Tuesday, February 6, 2018

Offenbunker: Cold War Spies Face Nuclear Menace by A. G. Russo

Offenbunker: Cold War Spies Face Nuclear Menace. A. G. Russo. Red Skye Press. May 2017. 260 pp. ASIN: BO71ZQN2JQ.

Many of us who lived in the Cold War era remember the years of 1960 and 1961 when America and Russia were engaged in a hot-button contest, threatening the detonation of a nuclear bomb.  Families took protective measures which one could debate would be totally ineffective should such a devastating attack take place.  But few knew about Offenbunker which was a carefully built underground shelter designed to protect the President, Vice-President, Senators, etc. in the event of a nuclear disaster.  While this shelter is being finished, there are spies trying to discover where the bunker is and stay one step ahead of those preparing to attack our nation.

The novel begins with revelation that the spies now operating in divided East and West Berlin are alive and well, that is all of them except our CIA spies who keep getting killed.  Yes, there’s a mole in the house and part of this plot is to discover who it is.  Unfortunately, not all who serve our government have pure motives (no newsflash there).  The fight for promotion is often depicted as a dividing factor among men and women who should be cooperating and not waiting to stab the next person in the back.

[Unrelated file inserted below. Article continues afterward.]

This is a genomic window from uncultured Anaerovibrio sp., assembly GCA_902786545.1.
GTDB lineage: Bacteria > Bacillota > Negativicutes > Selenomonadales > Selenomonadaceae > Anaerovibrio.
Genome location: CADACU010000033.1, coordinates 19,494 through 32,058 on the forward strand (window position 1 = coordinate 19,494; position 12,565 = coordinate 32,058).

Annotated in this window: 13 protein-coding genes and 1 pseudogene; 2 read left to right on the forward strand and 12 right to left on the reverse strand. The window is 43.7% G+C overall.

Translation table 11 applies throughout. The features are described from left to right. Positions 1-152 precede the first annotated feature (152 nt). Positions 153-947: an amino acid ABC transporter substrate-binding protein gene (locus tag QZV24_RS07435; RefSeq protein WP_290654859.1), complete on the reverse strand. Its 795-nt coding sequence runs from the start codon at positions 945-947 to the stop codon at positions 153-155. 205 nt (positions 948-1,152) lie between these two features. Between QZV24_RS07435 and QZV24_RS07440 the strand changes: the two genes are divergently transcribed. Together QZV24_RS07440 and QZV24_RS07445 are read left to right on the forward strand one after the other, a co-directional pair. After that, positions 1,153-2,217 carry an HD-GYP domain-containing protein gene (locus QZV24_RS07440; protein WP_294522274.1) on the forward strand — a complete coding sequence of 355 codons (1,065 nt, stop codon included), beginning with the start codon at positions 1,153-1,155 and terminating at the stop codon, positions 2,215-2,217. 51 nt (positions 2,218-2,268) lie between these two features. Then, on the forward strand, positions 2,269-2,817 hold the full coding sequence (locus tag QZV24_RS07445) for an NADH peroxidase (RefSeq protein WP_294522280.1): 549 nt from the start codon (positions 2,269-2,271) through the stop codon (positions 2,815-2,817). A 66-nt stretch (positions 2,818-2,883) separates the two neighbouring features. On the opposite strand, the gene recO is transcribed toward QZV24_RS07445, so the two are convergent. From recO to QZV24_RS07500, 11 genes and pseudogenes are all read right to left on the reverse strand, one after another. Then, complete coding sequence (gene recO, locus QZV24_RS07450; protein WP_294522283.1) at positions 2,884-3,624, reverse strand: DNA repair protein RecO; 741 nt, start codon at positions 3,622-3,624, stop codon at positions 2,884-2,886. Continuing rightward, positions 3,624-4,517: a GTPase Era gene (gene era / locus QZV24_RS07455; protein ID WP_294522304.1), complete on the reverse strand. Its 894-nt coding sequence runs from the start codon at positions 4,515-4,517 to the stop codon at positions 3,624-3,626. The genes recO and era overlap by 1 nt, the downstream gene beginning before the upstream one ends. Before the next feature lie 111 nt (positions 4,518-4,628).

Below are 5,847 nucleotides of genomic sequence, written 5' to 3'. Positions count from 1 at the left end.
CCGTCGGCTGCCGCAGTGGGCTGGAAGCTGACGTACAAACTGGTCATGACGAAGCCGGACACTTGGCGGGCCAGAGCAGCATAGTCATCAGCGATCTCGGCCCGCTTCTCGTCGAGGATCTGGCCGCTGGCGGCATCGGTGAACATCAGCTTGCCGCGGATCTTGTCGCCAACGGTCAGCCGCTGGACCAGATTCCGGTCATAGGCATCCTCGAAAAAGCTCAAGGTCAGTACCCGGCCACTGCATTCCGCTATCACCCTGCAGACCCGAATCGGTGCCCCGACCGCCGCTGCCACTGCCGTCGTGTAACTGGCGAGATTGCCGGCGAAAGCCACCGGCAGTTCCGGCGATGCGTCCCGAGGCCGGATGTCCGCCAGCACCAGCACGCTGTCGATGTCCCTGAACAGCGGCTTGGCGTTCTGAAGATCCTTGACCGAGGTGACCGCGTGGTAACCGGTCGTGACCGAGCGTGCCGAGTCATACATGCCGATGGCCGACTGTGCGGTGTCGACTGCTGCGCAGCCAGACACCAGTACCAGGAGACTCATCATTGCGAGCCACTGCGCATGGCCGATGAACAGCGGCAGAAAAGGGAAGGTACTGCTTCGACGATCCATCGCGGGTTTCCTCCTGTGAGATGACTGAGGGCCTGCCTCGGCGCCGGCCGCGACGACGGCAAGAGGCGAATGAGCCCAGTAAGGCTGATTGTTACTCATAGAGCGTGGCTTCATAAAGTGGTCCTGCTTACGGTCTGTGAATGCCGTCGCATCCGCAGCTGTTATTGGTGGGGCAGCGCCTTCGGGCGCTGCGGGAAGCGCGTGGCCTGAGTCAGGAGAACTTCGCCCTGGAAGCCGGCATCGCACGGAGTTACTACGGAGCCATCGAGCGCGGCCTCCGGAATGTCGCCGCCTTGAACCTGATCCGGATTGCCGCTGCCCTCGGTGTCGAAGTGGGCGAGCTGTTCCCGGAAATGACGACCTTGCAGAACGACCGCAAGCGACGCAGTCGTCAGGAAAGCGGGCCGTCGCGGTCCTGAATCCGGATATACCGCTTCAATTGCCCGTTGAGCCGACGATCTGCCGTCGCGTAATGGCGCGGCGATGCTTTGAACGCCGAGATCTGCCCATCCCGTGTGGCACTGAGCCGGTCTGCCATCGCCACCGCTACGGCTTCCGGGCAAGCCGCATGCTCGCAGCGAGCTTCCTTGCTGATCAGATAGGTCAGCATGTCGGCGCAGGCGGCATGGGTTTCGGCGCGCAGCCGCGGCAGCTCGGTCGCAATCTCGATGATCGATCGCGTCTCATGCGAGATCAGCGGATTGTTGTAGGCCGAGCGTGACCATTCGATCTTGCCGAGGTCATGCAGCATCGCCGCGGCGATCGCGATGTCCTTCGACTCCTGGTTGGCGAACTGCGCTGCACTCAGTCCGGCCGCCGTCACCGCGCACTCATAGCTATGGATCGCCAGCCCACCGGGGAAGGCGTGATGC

Now one of these characters is assigned to be in charge of security in the bunker deep in the Blue Ridge Mountains of Virginia.  Quite a bit of historical information is dumped in between the chapters which some may find annoying but which are actually highly relevant to the plot and intensity of the time.  The atmosphere of these times is perfectly conveyed when every second counted and could be the difference between life and death for millions of Americans.

Oh, by the way, the bunker also holds a nuclear missile to be launched the minute American government officials realize a Russian missile is on its way. 

The characters herein are very realistic, albeit somewhat stereotypical.  You will find yourself heartily disliking one in particular and anxiously awaiting his demise. 

Fine international terror novel with plenty of action, trust, betrayal, pulse-racing changes! Nicely done historical fiction!

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